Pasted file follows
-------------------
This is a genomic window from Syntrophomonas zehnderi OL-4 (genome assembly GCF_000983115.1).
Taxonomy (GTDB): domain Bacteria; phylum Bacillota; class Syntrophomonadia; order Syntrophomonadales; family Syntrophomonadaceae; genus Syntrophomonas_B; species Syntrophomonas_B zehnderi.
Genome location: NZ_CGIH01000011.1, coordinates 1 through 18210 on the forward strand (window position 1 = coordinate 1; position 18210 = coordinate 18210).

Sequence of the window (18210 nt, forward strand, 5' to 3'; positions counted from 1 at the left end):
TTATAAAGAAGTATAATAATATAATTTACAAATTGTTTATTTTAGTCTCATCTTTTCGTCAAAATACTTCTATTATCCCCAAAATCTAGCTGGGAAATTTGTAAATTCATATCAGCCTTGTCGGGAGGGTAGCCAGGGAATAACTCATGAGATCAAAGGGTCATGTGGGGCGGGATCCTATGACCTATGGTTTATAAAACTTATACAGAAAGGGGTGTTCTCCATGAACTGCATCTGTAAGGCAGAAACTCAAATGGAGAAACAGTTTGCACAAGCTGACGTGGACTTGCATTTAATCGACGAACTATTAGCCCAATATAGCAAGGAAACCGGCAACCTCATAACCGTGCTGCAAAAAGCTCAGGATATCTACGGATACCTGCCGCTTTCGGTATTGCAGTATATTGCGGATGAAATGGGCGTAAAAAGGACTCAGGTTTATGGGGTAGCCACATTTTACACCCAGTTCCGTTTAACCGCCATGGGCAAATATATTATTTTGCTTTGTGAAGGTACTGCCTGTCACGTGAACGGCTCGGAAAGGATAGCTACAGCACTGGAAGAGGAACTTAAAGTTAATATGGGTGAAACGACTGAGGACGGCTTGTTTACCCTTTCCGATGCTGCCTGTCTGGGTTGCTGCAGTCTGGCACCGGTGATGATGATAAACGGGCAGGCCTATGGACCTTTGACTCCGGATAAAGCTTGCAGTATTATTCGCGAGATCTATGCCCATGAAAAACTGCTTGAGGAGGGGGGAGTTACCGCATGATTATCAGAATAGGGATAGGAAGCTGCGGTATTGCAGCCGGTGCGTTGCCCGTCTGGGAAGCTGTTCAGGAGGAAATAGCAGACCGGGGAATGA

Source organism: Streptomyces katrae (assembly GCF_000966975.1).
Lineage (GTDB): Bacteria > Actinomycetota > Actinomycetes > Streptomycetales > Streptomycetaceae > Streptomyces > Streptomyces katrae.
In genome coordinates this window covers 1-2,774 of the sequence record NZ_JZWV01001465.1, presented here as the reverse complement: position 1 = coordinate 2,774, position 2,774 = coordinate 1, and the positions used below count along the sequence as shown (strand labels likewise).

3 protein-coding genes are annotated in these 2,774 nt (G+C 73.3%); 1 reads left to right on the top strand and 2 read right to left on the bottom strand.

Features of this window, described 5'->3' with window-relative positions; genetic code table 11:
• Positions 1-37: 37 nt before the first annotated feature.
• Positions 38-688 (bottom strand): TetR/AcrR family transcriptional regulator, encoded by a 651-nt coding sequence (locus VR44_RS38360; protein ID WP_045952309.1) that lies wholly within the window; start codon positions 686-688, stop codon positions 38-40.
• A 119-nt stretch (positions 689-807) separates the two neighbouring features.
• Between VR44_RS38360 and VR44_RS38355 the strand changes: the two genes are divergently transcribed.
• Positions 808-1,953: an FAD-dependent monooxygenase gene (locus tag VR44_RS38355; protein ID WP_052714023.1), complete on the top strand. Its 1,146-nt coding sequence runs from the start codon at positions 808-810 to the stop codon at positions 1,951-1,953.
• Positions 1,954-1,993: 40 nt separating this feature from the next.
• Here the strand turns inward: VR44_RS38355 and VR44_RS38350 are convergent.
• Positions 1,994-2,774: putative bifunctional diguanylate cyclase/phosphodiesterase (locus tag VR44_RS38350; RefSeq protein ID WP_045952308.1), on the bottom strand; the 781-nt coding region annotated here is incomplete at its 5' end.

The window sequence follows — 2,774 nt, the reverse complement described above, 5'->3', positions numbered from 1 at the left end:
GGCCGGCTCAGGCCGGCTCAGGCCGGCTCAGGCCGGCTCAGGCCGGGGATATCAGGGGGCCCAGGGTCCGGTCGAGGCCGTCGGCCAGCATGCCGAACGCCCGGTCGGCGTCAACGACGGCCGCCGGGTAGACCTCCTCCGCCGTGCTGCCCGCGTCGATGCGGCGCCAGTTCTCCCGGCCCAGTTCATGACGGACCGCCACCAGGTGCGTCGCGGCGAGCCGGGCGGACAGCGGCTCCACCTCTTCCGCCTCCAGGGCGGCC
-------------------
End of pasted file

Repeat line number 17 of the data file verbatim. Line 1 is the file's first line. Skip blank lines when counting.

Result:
• Here the strand turns inward: VR44_RS38355 and VR44_RS38350 are convergent.